Controversy and discussion surrounding plans for Rosslyn was so intense, the meetings had to be divided into two five-hour sessions. The County Board’s July 21 recessed meeting primarily focused on the Western Rosslyn Area Plan, while the July 22 meeting discussed exclusively the Rosslyn Sector Plan. While public concerns regarding the Western Rosslyn Area Plan largely centered around the addition of a fire station in place of park land, it was the Rosslyn Sector Plan discussion that could have the largest visual impact on the county.
Discussion on the Rosslyn Sector Plan primarily centered around height and density issues. The Rosslyn Sector Plan permits a floor area ratio (FAR, a ratio measuring density) of 3.8 for commercial office and hotels, while residential properties can have up to a 4.8 FAR with special exceptions. However, the county is currently allowed to permit up to 10 FAR if a site is identified as having important commercial benefits. While the Rosslyn Sector Plan does not change the existing commercial, hotel, or residential FARs, it does recommend the County Board be able to raise density above 10 FAR if the proposed building is consistent with the economic revitalization aims of the Rosslyn Sector Plan. However, language was later added to the document that emphasized that any application requesting a density increase above 10 FAR would face exceptional scrutiny.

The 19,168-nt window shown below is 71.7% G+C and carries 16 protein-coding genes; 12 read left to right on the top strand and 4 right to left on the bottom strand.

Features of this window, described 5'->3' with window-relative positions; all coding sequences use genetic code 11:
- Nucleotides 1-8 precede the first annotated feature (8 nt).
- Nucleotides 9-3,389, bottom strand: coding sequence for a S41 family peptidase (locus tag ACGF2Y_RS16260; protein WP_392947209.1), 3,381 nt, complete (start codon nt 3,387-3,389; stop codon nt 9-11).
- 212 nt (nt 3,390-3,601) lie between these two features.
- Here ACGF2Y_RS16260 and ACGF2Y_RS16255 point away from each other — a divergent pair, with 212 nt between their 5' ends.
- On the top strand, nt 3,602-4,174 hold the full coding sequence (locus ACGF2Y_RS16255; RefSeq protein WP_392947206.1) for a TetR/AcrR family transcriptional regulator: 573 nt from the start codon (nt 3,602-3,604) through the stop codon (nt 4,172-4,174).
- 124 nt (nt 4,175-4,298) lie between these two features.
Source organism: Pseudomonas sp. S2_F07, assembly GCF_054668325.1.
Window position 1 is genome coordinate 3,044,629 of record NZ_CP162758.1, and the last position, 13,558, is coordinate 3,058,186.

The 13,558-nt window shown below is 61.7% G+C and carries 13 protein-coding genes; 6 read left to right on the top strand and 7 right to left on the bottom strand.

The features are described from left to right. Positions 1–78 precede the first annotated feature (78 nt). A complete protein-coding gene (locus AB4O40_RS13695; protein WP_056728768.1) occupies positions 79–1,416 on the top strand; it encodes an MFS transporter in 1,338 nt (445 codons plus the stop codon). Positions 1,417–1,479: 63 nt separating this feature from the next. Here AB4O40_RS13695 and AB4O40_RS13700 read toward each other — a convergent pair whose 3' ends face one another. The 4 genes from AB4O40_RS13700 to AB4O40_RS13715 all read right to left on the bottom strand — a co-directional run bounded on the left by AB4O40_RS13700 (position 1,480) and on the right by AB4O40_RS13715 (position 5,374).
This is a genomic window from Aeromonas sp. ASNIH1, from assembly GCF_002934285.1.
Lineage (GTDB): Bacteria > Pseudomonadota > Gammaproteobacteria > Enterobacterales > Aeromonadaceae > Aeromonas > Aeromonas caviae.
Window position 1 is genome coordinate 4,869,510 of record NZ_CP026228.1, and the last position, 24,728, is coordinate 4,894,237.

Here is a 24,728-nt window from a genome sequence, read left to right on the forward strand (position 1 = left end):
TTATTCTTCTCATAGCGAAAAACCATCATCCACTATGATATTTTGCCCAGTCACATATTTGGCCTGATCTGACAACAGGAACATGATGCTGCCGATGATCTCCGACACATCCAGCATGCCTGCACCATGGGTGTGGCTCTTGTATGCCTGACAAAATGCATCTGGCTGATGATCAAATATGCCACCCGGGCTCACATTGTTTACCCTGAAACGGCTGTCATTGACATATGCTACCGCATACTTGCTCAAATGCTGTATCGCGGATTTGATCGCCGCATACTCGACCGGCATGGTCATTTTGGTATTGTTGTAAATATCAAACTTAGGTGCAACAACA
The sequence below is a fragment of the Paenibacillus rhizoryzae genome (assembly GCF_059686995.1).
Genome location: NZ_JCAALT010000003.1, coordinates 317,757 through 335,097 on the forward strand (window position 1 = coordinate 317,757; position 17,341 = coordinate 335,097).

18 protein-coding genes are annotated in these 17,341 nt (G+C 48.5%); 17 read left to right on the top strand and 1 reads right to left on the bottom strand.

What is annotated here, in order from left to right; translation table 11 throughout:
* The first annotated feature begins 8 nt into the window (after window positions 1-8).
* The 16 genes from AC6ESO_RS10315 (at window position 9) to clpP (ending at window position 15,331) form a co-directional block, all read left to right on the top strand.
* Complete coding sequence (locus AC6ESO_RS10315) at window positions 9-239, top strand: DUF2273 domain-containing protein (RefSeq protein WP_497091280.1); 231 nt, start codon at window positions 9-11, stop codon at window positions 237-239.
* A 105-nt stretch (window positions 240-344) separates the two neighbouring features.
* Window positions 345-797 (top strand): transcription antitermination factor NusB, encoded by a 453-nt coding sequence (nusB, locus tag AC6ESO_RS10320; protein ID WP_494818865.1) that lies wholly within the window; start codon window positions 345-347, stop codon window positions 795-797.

The plan’s building height guidelines are described as a “Peaks and Valleys” approach. Some buildings in the area have restrictions to either above or below 300 feet to encourage a diverse skyline. As with density, the plan allows greater flexibility for building height.
“The guidelines are not regulations and should be considered as flexible as long as the intent outlined … is achieved,” read the Rosslyn Sector Plan’s height restrictions guidelines. “In the spirit of affording maximum creativity, projects that do not exactly follow the letter of every provision in the design guidelines, but nonetheless demonstrate an alternative approach that achieves the intent of the plan, should be recognized as a valid alternative.”
In general, however, the plan notes that recommended building heights should be followed unless the applicant can present compelling reasons to leverage additional building height.
Chris Forinash, chair of the Arlington Planning Commission, and Commission Member Brian Harner both attended the meeting and expressed concerns laid out by the Planning Commission.
Harner said the commission approved of the “Peaks and Valleys” approach but with specification that building height limitations protect good view opportunities for top floor residents of nearby buildings and that there is ample daylight access in the streets and public spaces in the surrounding buildings.
A public observation deck is set to be located in the Central Place office tower, which will offer views of downtown Washington D.C. as well as Arlington Cemetery, Georgetown, and the National Cathedral. However, Harner lamented that the “valleys” in the height restriction plan didn’t protect westward views of Arlington from the top of the observation deck.